Palo Alto Unified School District (PAUSD) Superintendent Don Austin announced a revised reopening proposal at Tuesday night’s school board meeting that could have 7th to 12th grade students returning to classrooms as soon as early March. For students to be able to return in-person, Austin said, Santa Clara County would have to be in the red tier of California’s COVID-19 tracking system for at least five days. Currently, the county is in the purple tier.
According to the plan, which Austin stressed was drafted with the support of the teacher’s union, the student body at each secondary school will be split up into two groups alphabetically; each group will be assigned two days of the week where they can attend Zoom classes while physically on campus. Attendance will be voluntary on a day-by-day basis, and students will be able to choose whether or not they attend classes on campus or at home on any assigned in-person day. According to the superintendent, the plan will not lead to schedule or teacher changes for students, and the Mondays will remain virtual.
During his presentation of the reopening plan, Austin also stressed the fact that he was “aggressively” moving to implement COVID-19 testing procedures and that this plan would only apply to the spring 2021 semester.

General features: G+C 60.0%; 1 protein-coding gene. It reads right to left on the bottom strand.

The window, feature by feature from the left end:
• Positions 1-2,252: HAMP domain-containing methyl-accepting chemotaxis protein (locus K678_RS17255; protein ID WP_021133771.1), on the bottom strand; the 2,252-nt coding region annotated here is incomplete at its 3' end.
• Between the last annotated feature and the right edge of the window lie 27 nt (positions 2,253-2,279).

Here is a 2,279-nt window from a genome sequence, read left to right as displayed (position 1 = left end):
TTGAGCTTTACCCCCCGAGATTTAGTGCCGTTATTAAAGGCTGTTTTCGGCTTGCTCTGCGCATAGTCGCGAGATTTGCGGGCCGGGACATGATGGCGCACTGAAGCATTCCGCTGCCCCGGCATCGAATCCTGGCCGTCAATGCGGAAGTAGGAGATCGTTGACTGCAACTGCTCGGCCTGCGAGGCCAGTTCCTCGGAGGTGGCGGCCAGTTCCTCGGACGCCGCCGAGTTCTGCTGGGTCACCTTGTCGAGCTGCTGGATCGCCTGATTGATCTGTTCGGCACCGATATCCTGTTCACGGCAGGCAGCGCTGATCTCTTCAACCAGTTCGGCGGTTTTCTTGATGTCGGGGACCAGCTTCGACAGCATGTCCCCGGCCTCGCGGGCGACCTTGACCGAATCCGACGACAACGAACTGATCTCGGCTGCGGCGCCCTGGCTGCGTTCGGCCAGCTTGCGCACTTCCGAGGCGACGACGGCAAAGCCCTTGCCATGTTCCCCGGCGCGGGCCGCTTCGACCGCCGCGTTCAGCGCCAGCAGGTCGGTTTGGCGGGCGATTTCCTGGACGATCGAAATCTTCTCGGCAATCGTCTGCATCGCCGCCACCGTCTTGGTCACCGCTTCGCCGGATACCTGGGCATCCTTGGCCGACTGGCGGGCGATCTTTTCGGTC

The new plan unveiled Tuesday night was different than the district’s original plan to reopen secondary schools. Previously, only English and social studies classes would have been permitted to return in-person, and attendance would have been mandatory instead of on a voluntary, day-by-day basis. The original plan was scrapped in mid-November, however, following Santa Clara County’s move into the purple tier.
This is a developing story and will be updated as more details become available.
Correction: a previous version of this article stated the plan is pending board approval. Because the board has already approved a version of the reopening plan, the plan will be allowed to proceed without a board vote.